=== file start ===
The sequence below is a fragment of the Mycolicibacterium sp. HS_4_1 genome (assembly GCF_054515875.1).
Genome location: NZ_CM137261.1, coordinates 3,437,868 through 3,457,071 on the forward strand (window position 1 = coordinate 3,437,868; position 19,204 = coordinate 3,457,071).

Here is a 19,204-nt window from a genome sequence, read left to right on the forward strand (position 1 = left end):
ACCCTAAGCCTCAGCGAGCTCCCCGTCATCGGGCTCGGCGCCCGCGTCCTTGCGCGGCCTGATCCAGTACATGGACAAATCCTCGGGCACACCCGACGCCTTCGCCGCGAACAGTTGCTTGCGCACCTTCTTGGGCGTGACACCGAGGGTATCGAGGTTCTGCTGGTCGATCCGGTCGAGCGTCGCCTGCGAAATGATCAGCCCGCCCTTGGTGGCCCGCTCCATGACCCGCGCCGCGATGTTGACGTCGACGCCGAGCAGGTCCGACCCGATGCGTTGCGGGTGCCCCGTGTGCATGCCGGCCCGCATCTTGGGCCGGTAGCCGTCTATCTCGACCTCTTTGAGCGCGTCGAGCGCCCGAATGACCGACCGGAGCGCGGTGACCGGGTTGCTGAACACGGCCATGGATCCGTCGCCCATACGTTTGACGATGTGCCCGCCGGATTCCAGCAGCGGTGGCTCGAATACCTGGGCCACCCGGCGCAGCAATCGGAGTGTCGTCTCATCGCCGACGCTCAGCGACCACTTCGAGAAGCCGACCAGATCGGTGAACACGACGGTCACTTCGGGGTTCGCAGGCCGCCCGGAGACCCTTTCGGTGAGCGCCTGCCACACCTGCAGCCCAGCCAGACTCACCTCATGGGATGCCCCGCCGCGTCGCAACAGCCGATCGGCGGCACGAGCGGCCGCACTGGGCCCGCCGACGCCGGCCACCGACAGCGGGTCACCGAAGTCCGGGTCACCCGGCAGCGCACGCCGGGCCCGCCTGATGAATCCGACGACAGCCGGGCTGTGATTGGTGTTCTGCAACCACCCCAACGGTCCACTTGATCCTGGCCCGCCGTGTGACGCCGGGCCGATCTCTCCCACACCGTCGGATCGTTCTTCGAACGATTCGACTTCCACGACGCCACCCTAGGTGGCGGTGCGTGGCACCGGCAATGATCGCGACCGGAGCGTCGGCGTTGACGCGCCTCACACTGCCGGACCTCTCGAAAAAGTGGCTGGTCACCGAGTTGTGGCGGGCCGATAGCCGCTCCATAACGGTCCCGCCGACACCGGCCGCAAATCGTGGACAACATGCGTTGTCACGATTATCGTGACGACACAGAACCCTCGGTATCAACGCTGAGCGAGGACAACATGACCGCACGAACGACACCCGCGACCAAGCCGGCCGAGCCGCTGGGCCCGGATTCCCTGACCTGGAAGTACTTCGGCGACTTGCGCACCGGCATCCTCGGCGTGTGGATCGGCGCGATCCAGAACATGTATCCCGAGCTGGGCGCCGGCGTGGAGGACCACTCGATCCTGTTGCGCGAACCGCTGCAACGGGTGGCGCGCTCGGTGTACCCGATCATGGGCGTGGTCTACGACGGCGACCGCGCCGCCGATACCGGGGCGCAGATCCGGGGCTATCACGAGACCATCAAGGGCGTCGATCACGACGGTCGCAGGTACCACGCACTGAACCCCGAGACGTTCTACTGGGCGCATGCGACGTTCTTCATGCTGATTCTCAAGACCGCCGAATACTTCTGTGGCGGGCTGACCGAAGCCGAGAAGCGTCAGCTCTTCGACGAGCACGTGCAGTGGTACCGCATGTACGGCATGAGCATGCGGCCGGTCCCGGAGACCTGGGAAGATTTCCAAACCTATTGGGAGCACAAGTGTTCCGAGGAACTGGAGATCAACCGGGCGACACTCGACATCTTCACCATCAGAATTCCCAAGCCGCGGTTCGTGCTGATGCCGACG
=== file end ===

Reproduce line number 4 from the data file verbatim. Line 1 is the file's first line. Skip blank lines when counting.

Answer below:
ACCCTAAGCCTCAGCGAGCTCCCCGTCATCGGGCTCGGCGCCCGCGTCCTTGCGCGGCCTGATCCAGTACATGGACAAATCCTCGGGCACACCCGACGCCTTCGCCGCGAACAGTTGCTTGCGCACCTTCTTGGGCGTGACACCGAGGGTATCGAGGTTCTGCTGGTCGATCCGGTCGAGCGTCGCCTGCGAAATGATCAGCCCGCCCTTGGTGGCCCGCTCCATGACCCGCGCCGCGATGTTGACGTCGACGCCGAGCAGGTCCGACCCGATGCGTTGCGGGTGCCCCGTGTGCATGCCGGCCCGCATCTTGGGCCGGTAGCCGTCTATCTCGACCTCTTTGAGCGCGTCGAGCGCCCGAATGACCGACCGGAGCGCGGTGACCGGGTTGCTGAACACGGCCATGGATCCGTCGCCCATACGTTTGACGATGTGCCCGCCGGATTCCAGCAGCGGTGGCTCGAATACCTGGGCCACCCGGCGCAGCAATCGGAGTGTCGTCTCATCGCCGACGCTCAGCGACCACTTCGAGAAGCCGACCAGATCGGTGAACACGACGGTCACTTCGGGGTTCGCAGGCCGCCCGGAGACCCTTTCGGTGAGCGCCTGCCACACCTGCAGCCCAGCCAGACTCACCTCATGGGATGCCCCGCCGCGTCGCAACAGCCGATCGGCGGCACGAGCGGCCGCACTGGGCCCGCCGACGCCGGCCACCGACAGCGGGTCACCGAAGTCCGGGTCACCCGGCAGCGCACGCCGGGCCCGCCTGATGAATCCGACGACAGCCGGGCTGTGATTGGTGTTCTGCAACCACCCCAACGGTCCACTTGATCCTGGCCCGCCGTGTGACGCCGGGCCGATCTCTCCCACACCGTCGGATCGTTCTTCGAACGATTCGACTTCCACGACGCCACCCTAGGTGGCGGTGCGTGGCACCGGCAATGATCGCGACCGGAGCGTCGGCGTTGACGCGCCTCACACTGCCGGACCTCTCGAAAAAGTGGCTGGTCACCGAGTTGTGGCGGGCCGATAGCCGCTCCATAACGGTCCCGCCGACACCGGCCGCAAATCGTGGACAACATGCGTTGTCACGATTATCGTGACGACACAGAACCCTCGGTATCAACGCTGAGCGAGGACAACATGACCGCACGAACGACACCCGCGACCAAGCCGGCCGAGCCGCTGGGCCCGGATTCCCTGACCTGGAAGTACTTCGGCGACTTGCGCACCGGCATCCTCGGCGTGTGGATCGGCGCGATCCAGAACATGTATCCCGAGCTGGGCGCCGGCGTGGAGGACCACTCGATCCTGTTGCGCGAACCGCTGCAACGGGTGGCGCGCTCGGTGTACCCGATCATGGGCGTGGTCTACGACGGCGACCGCGCCGCCGATACCGGGGCGCAGATCCGGGGCTATCACGAGACCATCAAGGGCGTCGATCACGACGGTCGCAGGTACCACGCACTGAACCCCGAGACGTTCTACTGGGCGCATGCGACGTTCTTCATGCTGATTCTCAAGACCGCCGAATACTTCTGTGGCGGGCTGACCGAAGCCGAGAAGCGTCAGCTCTTCGACGAGCACGTGCAGTGGTACCGCATGTACGGCATGAGCATGCGGCCGGTCCCGGAGACCTGGGAAGATTTCCAAACCTATTGGGAGCACAAGTGTTCCGAGGAACTGGAGATCAACCGGGCGACACTCGACATCTTCACCATCAGAATTCCCAAGCCGCGGTTCGTGCTGATGCCGACG